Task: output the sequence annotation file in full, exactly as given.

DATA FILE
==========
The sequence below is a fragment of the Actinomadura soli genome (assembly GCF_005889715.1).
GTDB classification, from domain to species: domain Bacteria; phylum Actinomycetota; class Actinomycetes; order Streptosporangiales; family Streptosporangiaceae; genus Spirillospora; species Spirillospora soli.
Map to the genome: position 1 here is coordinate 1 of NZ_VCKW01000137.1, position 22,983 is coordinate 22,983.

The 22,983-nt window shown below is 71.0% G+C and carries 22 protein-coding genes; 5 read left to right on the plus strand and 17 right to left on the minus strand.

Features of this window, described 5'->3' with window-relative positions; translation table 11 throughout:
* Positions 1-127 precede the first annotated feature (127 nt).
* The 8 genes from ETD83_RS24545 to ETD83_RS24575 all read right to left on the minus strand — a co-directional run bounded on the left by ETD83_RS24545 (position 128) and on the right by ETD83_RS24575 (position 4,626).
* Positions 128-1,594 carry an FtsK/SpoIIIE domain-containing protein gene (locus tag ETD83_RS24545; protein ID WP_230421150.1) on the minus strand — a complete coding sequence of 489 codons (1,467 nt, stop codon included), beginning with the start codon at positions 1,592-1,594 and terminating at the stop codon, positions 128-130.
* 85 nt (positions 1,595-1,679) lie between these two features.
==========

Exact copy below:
The sequence below is a fragment of the Actinomadura soli genome (assembly GCF_005889715.1).
GTDB classification, from domain to species: domain Bacteria; phylum Actinomycetota; class Actinomycetes; order Streptosporangiales; family Streptosporangiaceae; genus Spirillospora; species Spirillospora soli.
Map to the genome: position 1 here is coordinate 1 of NZ_VCKW01000137.1, position 22,983 is coordinate 22,983.

The 22,983-nt window shown below is 71.0% G+C and carries 22 protein-coding genes; 5 read left to right on the plus strand and 17 right to left on the minus strand.

Features of this window, described 5'->3' with window-relative positions; translation table 11 throughout:
* Positions 1-127 precede the first annotated feature (127 nt).
* The 8 genes from ETD83_RS24545 to ETD83_RS24575 all read right to left on the minus strand — a co-directional run bounded on the left by ETD83_RS24545 (position 128) and on the right by ETD83_RS24575 (position 4,626).
* Positions 128-1,594 carry an FtsK/SpoIIIE domain-containing protein gene (locus tag ETD83_RS24545; protein ID WP_230421150.1) on the minus strand — a complete coding sequence of 489 codons (1,467 nt, stop codon included), beginning with the start codon at positions 1,592-1,594 and terminating at the stop codon, positions 128-130.
* 85 nt (positions 1,595-1,679) lie between these two features.